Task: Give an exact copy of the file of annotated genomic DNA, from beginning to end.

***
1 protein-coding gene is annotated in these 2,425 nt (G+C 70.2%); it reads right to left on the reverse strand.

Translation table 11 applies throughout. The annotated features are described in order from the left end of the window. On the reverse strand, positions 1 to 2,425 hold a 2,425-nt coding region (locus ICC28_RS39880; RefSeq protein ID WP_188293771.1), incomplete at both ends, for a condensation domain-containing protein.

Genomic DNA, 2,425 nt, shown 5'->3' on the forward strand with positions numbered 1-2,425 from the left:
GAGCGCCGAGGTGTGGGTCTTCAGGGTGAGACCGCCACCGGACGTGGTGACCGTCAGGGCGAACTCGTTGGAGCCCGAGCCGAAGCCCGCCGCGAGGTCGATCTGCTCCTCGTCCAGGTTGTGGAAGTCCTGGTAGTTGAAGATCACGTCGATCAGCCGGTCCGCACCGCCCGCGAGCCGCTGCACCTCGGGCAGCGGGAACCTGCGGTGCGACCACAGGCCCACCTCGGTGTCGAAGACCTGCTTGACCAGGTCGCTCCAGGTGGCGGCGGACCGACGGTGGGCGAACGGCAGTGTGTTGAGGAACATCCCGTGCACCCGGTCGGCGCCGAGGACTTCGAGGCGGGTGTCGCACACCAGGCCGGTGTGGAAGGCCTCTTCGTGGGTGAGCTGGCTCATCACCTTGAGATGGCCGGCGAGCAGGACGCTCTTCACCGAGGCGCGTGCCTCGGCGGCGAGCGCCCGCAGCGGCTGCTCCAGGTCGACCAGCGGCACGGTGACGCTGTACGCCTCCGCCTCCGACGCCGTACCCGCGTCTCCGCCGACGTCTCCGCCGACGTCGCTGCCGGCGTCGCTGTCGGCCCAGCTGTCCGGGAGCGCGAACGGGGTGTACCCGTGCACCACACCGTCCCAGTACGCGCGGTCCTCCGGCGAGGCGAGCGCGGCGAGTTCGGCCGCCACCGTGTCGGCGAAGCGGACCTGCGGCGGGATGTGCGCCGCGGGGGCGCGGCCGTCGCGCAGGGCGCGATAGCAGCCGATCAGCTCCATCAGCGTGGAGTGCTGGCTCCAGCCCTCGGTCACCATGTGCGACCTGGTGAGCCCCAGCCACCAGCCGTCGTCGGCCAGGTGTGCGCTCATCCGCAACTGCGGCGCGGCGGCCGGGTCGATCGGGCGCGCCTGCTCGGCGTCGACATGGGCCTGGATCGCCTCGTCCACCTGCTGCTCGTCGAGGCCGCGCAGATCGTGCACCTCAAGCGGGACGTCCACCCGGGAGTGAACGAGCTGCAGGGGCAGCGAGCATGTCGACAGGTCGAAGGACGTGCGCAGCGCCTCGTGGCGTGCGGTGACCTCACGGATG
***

1 protein-coding gene is annotated in these 2,425 nt (G+C 70.2%); it reads right to left on the reverse strand.

Translation table 11 applies throughout. The annotated features are described in order from the left end of the window. On the reverse strand, positions 1 to 2,425 hold a 2,425-nt coding region (locus ICC28_RS39880; RefSeq protein ID WP_188293771.1), incomplete at both ends, for a condensation domain-containing protein.

Genomic DNA, 2,425 nt, shown 5'->3' on the forward strand with positions numbered 1-2,425 from the left:
GAGCGCCGAGGTGTGGGTCTTCAGGGTGAGACCGCCACCGGACGTGGTGACCGTCAGGGCGAACTCGTTGGAGCCCGAGCCGAAGCCCGCCGCGAGGTCGATCTGCTCCTCGTCCAGGTTGTGGAAGTCCTGGTAGTTGAAGATCACGTCGATCAGCCGGTCCGCACCGCCCGCGAGCCGCTGCACCTCGGGCAGCGGGAACCTGCGGTGCGACCACAGGCCCACCTCGGTGTCGAAGACCTGCTTGACCAGGTCGCTCCAGGTGGCGGCGGACCGACGGTGGGCGAACGGCAGTGTGTTGAGGAACATCCCGTGCACCCGGTCGGCGCCGAGGACTTCGAGGCGGGTGTCGCACACCAGGCCGGTGTGGAAGGCCTCTTCGTGGGTGAGCTGGCTCATCACCTTGAGATGGCCGGCGAGCAGGACGCTCTTCACCGAGGCGCGTGCCTCGGCGGCGAGCGCCCGCAGCGGCTGCTCCAGGTCGACCAGCGGCACGGTGACGCTGTACGCCTCCGCCTCCGACGCCGTACCCGCGTCTCCGCCGACGTCTCCGCCGACGTCGCTGCCGGCGTCGCTGTCGGCCCAGCTGTCCGGGAGCGCGAACGGGGTGTACCCGTGCACCACACCGTCCCAGTACGCGCGGTCCTCCGGCGAGGCGAGCGCGGCGAGTTCGGCCGCCACCGTGTCGGCGAAGCGGACCTGCGGCGGGATGTGCGCCGCGGGGGCGCGGCCGTCGCGCAGGGCGCGATAGCAGCCGATCAGCTCCATCAGCGTGGAGTGCTGGCTCCAGCCCTCGGTCACCATGTGCGACCTGGTGAGCCCCAGCCACCAGCCGTCGTCGGCCAGGTGTGCGCTCATCCGCAACTGCGGCGCGGCGGCCGGGTCGATCGGGCGCGCCTGCTCGGCGTCGACATGGGCCTGGATCGCCTCGTCCACCTGCTGCTCGTCGAGGCCGCGCAGATCGTGCACCTCAAGCGGGACGTCCACCCGGGAGTGAACGAGCTGCAGGGGCAGCGAGCATGTCGACAGGTCGAAGGACGTGCGCAGCGCCTCGTGGCGTGCGGTGACCTCACGGATG